Nigeria steps up to help pangolins

Nigeria steps up to help pangolins

Research, contacts and networks from our journalistic investigations in the hub of Africa’s illegal pangolin trade contributed to Nigeria hosting World Pangolin Day, writes Alexis Kriel

Meeting the former president at his penthouse: (from left) Adebisi Tijani – World Pangolin Day operations; Martin Ssemakula of CBS Uganda; the former president of Nigeria, Olusegun Obasanjo; Alexis Kriel – projects director of the African Pangolin Working Group; Sunday Odejayi – World Pangolin Day operations. Photo: supplied

I had no plans to visit Nigeria until it became the collection hub of pangolins and scales trafficked out of Africa, mainly to Asia.

In May 2019 Oxpeckers Investigative Environmental Journalism published “Africa’s pangolins caught in the ‘perfect storm’”, an investigation exposing Nigeria as Africa’s key illegal pangolin exporting country.

By the end of 2019, the African Pangolin Working Group reported that at least 97 tons of pangolin scales had been intercepted worldwide – equivalent to 170,000 pangolins. It was the highest volume of scales ever recorded, and Nigeria was responsible for 70% of the illicit trade.

The Oxpeckers investigation provided the first eye-witness account of the trade from Nigeria, by a Chinese undercover agent named “African Warrior”. She gave a harrowing account of the treatment of these endangered animals at a market in Lagos, Nigeria’s largest city.

The research, contacts and networks built during the course of this investigation assisted when the African Pangolin Working Group decided this year to co-host World Pangolin Day on February 15 in Abeokuta, just outside Lagos.

Packed auditorium: Interested parties and policy makers attend the World Pangolin Day event at the University of Lagos. Photo: supplied

Three-day event

Together with production executives from the media in Nigeria and Uganda, we put together a three-day event of colloquiums, training modules and panel discussions with delegates from Nigeria’s CITES office, the National Park Service, the Minister of Environment, the Ministry of Agriculture, the Forestry Research Institute, immigrations, customs, police, the media, academia and members of the US Consulate in Nigeria.

Finance was provided by the Pangolin Crisis Fund. There was animated dialogue at a side event at the University of Lagos, convened by Professor Olajumoke Morenikeji of the Pangolin Conservation Guild of Nigeria.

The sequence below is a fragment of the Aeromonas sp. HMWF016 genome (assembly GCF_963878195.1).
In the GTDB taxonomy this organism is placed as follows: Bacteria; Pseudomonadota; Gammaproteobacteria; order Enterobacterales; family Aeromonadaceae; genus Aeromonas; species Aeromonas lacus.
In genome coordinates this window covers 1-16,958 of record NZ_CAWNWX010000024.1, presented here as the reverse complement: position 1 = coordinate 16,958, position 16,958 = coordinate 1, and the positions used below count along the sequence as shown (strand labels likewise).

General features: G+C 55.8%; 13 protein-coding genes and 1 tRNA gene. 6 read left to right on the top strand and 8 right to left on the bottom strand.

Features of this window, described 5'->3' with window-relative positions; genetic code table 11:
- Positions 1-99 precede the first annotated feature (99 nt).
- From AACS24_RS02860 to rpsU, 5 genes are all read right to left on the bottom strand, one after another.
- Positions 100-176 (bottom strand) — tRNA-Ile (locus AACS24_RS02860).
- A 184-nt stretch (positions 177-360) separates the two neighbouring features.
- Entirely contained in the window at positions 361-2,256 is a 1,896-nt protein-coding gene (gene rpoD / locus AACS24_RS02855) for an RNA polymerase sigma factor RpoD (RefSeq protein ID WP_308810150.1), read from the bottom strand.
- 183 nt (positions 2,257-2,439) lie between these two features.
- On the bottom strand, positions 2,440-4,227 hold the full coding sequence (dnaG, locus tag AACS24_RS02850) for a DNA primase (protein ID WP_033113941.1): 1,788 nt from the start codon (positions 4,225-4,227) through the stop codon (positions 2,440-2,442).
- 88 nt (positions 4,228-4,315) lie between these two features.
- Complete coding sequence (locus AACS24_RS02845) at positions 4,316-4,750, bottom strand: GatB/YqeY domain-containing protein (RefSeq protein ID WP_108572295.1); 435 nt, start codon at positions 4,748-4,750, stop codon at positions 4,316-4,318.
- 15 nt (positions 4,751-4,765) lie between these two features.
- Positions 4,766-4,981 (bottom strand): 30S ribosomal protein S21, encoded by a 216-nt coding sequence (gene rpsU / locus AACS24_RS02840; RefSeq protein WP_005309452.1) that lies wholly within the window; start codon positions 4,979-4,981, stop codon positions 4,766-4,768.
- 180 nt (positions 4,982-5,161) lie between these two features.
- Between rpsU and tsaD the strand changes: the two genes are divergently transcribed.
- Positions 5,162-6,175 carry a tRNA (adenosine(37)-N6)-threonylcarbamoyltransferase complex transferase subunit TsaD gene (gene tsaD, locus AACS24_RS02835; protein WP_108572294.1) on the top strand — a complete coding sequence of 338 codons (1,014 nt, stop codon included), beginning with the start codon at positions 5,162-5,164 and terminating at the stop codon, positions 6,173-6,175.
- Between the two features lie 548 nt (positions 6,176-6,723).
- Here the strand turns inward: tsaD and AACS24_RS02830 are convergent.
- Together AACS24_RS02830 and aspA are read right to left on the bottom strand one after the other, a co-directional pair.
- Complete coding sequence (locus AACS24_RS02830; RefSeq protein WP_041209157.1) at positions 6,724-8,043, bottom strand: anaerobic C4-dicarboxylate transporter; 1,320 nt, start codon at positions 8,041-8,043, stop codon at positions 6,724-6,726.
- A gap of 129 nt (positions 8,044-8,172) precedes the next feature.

In Africa animals have long served as totems, or emblems of clans or families, with spiritual qualities and ancestral connections. In the Niger Delta, there is a tradition of environmental stewardship, by the Urhobos, based on religious beliefs and totemism.

The World Pangolin Day celebration built on this history by opening with pangolin-based poems and plays by 300 school children and a stage show by Nigerian actor, playwright and poet Jimi Solanke. The day culminated in a Yoruba masquerade, called Egungun, connected with ancestor reverence, that was held at the Olusegun Obasanjo amphitheater. I saw tribal revelry and felt a primal throb as we honoured Akika (pangolin), the animal that has been on this earth for 85-million years and is now the most poached mammal on the planet.

Former Nigerian president Olusegun Obasanjo offered to be one of the drivers of the anti-poaching campaign. After the World Pangolin Day celebration ended, he invited us to breakfast at his penthouse to find out how it all went. This is a man with a formidable brain and a leaning towards conservation. Things couldn’t have turned out better.

A campaign is only as good as its drivers, and we have an enormous task ahead. This includes working with the Nigerian forest guards to create a specialised pangolin protection unit, setting up lines of communication with immigration and customs officials, creating an online platform for grassroots communities with financial lending capacity and a conservation identity, and establishing a rehabilitation facility for pangolins confiscated from the illegal trade.

By February 28 we were back in Johannesburg, and the first case of Covid-19 had been identified in Lagos. Pangolins have been associated with a mutated version of coronavirus, but the findings are not conclusive. However, we have a window of opportunity to oppose the use of this animal for bushmeat and to work with rural communities who harvest wild animals as a source of protein.

My colleague in Nigeria, Willy Thomas, messaged me shortly after I left: “Remember the cement factory we drove past that was spewing cement dust from its chimneys? The whole place is on lock down now. The Italian – Nigeria’s first coronavirus case – visited the factory. It is closer to us than we think.”

Alexis Kriel is a freelance journalist and projects director of the African Pangolin Working Group. Her work with the Oxpeckers Pangolin Project was supported by a special grant from Internews’ Earth Journalism Network’s Asia-Pacific Project.

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